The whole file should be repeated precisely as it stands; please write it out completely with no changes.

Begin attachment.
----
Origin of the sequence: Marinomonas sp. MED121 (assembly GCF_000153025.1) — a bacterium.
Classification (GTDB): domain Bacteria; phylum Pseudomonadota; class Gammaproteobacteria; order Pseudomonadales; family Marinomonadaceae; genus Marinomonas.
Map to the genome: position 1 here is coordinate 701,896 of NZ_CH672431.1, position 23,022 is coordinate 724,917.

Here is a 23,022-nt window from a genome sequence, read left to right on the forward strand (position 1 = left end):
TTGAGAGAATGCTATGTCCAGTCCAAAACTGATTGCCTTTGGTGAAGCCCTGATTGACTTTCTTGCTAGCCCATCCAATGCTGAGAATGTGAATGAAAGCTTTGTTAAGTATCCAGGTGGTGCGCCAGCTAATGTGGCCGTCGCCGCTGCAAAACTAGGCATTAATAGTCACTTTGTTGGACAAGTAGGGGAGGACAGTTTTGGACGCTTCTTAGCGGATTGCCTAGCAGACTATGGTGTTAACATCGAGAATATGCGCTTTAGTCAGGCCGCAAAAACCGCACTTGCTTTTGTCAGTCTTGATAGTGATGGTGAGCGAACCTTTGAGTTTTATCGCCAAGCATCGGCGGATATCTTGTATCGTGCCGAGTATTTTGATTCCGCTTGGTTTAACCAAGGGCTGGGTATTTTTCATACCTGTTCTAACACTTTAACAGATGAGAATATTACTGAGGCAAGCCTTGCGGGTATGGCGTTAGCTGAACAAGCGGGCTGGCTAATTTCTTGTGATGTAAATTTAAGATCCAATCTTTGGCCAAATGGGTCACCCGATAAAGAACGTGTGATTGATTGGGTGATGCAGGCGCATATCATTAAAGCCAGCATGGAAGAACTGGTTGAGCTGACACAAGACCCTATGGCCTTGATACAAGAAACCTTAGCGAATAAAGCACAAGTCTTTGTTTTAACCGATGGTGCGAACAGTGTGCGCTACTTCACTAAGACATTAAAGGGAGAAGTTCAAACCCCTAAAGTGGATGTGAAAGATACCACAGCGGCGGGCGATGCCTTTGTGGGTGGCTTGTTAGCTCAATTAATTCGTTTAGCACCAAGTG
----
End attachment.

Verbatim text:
Origin of the sequence: Marinomonas sp. MED121 (assembly GCF_000153025.1) — a bacterium.
Classification (GTDB): domain Bacteria; phylum Pseudomonadota; class Gammaproteobacteria; order Pseudomonadales; family Marinomonadaceae; genus Marinomonas.
Map to the genome: position 1 here is coordinate 701,896 of NZ_CH672431.1, position 23,022 is coordinate 724,917.

Here is a 23,022-nt window from a genome sequence, read left to right on the forward strand (position 1 = left end):
TTGAGAGAATGCTATGTCCAGTCCAAAACTGATTGCCTTTGGTGAAGCCCTGATTGACTTTCTTGCTAGCCCATCCAATGCTGAGAATGTGAATGAAAGCTTTGTTAAGTATCCAGGTGGTGCGCCAGCTAATGTGGCCGTCGCCGCTGCAAAACTAGGCATTAATAGTCACTTTGTTGGACAAGTAGGGGAGGACAGTTTTGGACGCTTCTTAGCGGATTGCCTAGCAGACTATGGTGTTAACATCGAGAATATGCGCTTTAGTCAGGCCGCAAAAACCGCACTTGCTTTTGTCAGTCTTGATAGTGATGGTGAGCGAACCTTTGAGTTTTATCGCCAAGCATCGGCGGATATCTTGTATCGTGCCGAGTATTTTGATTCCGCTTGGTTTAACCAAGGGCTGGGTATTTTTCATACCTGTTCTAACACTTTAACAGATGAGAATATTACTGAGGCAAGCCTTGCGGGTATGGCGTTAGCTGAACAAGCGGGCTGGCTAATTTCTTGTGATGTAAATTTAAGATCCAATCTTTGGCCAAATGGGTCACCCGATAAAGAACGTGTGATTGATTGGGTGATGCAGGCGCATATCATTAAAGCCAGCATGGAAGAACTGGTTGAGCTGACACAAGACCCTATGGCCTTGATACAAGAAACCTTAGCGAATAAAGCACAAGTCTTTGTTTTAACCGATGGTGCGAACAGTGTGCGCTACTTCACTAAGACATTAAAGGGAGAAGTTCAAACCCCTAAAGTGGATGTGAAAGATACCACAGCGGCGGGCGATGCCTTTGTGGGTGGCTTGTTAGCTCAATTAATTCGTTTAGCACCAAGTG